Read more: Calmes: Republican states' worthless post-Roe pledges

Almost half — seven — rank among the dozen U.S. states with the highest percentages of children in poverty. Reeves’ Mississippi is No. 1, and Louisiana is second, with Alabama, South Carolina, Oklahoma, Georgia and Texas close behind. And seven — not exactly the same seven, but close — are among the 10 states that have refused to extend Medicaid eligibility to low-income individuals and families at mostly federal expense as the 2010 Affordable Care Act provides.

Several states among the summer-lunch naysayers — Nebraska, Texas, Georgia and Louisiana — have the highest rates of children facing food insecurity, according to the Agriculture Department. Roughly 1 out of 5 children in those states routinely aren’t getting sufficient, wholesome food. They're going hungry.

“I don’t believe in welfare,” said the governor of No. 1 Nebraska, Jim Pillen, explaining his decision to decline the feds’ program. When a bipartisan group of state lawmakers proposed to force the state to accept the $18 million in benefits, for about 150,000 kids, Pillen doubled down: “Handing out money is not enough to meet kid's [sic] needs,” he wrote. “They need much more. … A hand up, not a handout."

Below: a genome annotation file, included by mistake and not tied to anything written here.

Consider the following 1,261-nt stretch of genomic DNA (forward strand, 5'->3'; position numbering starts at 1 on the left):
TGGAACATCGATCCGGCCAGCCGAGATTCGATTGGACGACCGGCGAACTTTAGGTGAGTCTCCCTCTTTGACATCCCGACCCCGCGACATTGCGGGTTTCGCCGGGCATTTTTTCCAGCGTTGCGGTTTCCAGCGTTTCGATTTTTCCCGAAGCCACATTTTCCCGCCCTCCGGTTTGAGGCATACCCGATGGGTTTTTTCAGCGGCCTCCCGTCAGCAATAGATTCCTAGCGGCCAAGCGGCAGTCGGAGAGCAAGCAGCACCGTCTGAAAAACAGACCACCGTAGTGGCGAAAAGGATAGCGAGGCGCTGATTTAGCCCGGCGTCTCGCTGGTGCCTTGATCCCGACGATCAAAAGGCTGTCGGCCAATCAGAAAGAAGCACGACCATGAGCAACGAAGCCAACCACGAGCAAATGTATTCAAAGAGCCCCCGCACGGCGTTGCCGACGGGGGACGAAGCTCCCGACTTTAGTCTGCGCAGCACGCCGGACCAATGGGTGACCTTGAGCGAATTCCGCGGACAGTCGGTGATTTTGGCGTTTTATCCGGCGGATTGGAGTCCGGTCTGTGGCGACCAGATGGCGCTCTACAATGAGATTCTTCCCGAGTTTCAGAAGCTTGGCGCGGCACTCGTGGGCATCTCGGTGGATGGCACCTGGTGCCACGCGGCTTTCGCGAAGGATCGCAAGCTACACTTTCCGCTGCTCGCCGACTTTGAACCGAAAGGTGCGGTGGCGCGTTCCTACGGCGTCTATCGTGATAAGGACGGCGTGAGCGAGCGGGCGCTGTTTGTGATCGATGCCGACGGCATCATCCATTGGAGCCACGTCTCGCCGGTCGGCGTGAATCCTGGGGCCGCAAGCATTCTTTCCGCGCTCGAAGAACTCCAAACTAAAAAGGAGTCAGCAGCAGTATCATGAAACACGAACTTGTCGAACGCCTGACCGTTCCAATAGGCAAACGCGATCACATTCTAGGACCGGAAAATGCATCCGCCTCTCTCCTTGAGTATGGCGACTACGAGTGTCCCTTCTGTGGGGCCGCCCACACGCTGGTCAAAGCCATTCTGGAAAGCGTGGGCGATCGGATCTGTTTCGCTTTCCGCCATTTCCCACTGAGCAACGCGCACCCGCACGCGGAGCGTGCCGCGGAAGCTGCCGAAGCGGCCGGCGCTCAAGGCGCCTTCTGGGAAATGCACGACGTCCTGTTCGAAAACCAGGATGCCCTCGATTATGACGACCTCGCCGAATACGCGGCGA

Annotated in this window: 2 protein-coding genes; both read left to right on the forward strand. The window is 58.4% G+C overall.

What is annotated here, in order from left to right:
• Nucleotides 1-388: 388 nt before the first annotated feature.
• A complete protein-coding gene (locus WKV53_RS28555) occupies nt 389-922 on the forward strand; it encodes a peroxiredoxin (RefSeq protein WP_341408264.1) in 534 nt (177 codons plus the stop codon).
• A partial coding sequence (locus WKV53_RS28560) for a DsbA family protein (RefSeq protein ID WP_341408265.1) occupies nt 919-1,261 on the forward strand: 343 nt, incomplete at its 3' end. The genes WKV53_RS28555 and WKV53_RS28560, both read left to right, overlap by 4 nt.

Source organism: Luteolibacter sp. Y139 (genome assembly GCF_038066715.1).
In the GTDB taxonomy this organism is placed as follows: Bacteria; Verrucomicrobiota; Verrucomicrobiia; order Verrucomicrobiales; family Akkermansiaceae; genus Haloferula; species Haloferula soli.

Read more: Iowa won't participate in U.S. food assistance program for kids this summer

Got it? Because the feds’ aid won’t fix all the problems poor kids have, Nebraska doesn't want a little lunch money. Pillen’s illogic reminds me of House Republicans’ nonsensical rejection of the Senate's bipartisan border legislation this month: It didn’t solve everything so they decided to do nothing. Let the perfect be the enemy of the good.

Iowa Gov. Kim Reynolds offered her own obnoxious take on the summer program when the state announced that it wouldn’t participate. It “does nothing to promote nutrition at a time when childhood obesity has become an epidemic,” she said.

Because of course you can’t trust anyone eligible for a government food program to be responsible enough to buy fruit, eggs, veggies and whole-grain breads.

Read more: 14 GOP-led states turn down federal money to feed low-income kids in the summer. Here's why

Reynolds and other governors noted that their states already have private food pantries and nonprofit groups that cater to the poor, so to speak. Never mind that those charities are chronically understocked and desperate for a local, state or federal hand.

Also, anti-hunger advocates have long pushed for what the program offers, a summer option that directly gets food aid to low-income families, so they don’t always have to go to sometimes-distant sites to get food and meals. One study showed that six out of seven needy children miss meals because distribution sites are hard to reach.

The feds are offering only a partial remedy for undernourishment, not a solution to hunger, to be sure. But state “leaders” who won’t accept it are failing their most vulnerable constituents.

And yet again, Republicans are making a mockery of their post-Dobbs promise to give “pro-life” a new meaning.


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This story originally appeared in Los Angeles Times.